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Barton Mumaw, Dancer
From Denishawn to Jacob’s Pillow and Beyond
Jane Sherman, Barton Mumaw




Wesleyan
2000 • 392 pp. 90 illus. 6 x 9"
Dance / Memoir / Gay Studies

$26.95 Paperback, 978-0-8195-6453-5



An intimate portrait of American modern dance and gay life in the 1930s.

Barton Mumaw, a soloist in Ted Shawn's Men Dancers Company (1933 - 40), participated with his mentor in Shawn's lifelong struggle to win respectability for male dancers within American culture. In this "as told to" autobiography, Mumaw relates dramatic stories of the company's groundbreaking cross-country tours, of their building Jacob's Pillow from pre-Revolutionary hardscrabble to preeminent dance festival, and tells for the first time of his intimate relationship with dance pioneer Ted Shawn. This is revealed through details of their lives together and apart, descriptions of their dances, and a stunning selection of rare photographs.

This exceptional memoir, first published in 1986, will engage the general reader and is bound to attract scholars who seek to conjoin the many current works in gay and lesbian studies with today's equally numerous critical works in dance.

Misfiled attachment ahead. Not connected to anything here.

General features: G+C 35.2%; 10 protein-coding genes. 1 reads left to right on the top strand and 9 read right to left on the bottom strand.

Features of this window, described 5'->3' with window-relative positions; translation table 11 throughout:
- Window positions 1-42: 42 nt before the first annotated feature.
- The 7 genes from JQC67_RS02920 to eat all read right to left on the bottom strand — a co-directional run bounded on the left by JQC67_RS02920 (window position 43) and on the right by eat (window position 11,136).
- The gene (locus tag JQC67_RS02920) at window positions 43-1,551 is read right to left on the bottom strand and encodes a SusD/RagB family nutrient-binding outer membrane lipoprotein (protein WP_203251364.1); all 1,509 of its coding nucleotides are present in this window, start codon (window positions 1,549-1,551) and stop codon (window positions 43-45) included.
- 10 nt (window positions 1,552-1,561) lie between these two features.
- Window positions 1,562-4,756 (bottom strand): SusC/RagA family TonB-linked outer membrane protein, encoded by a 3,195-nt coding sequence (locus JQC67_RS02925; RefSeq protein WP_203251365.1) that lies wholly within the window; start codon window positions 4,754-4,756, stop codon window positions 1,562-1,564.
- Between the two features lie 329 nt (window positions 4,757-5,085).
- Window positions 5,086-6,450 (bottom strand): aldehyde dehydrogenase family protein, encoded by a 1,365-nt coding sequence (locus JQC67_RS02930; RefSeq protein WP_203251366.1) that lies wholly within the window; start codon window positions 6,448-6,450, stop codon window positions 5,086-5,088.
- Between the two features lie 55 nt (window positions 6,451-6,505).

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"This important account is refreshingly honest, and presents fascinating insights into the intense, quasi-religious idealism of the pioneers of early modern dance."—Ramsay Burt, De Montfort University, UK



BARTON MUMAW was born in 1912, raised in Florida, and entered the Denishawn New York School of Dance in 1930, briefly finding himself a Denishawn Dancer before Ruth St. Denis and Ted Shawn broke up personally and professionally. In 1933, Shawn asked him to join the new Men Dancers group, where Mumaw remained for the seven years of its existence. Following World War II service in the European theater, Sgt. Mumaw came home to resume his career with solo concerts, as well as appearances as featured dancer in the national company of Annie Get Your Gun, then on Broadway in The Golden Apple and My Fair Lady.

JANE SHERMAN was the youngest member of the Ruth St. Denis - Ted Shawn Company from their fifteen-month tour of the Orient through their Ziegfeld Follies Tour of the US. She is author of Soaring: The Diary and Letters of a Denishawn Dancer in the Far East, 1925 - 1926 (Wesleyan, 1976), winner of the de la Torre Bueno Prize for Best Book in Dance History for that year; The Drama of Denishawn Dance (Wesleyan, 1979), and other works. Today she continues writing and re-creating Denishawn dances for young professionals.

DAVID GERE, an assistant professor at UCLA's Department of World Arts and Cultures and a frequent scholar-in-residence at Jacob's Pillow, is currently writing a book on dance and AIDS.



Fri, 1 Sep 2017 16:16:31 -0500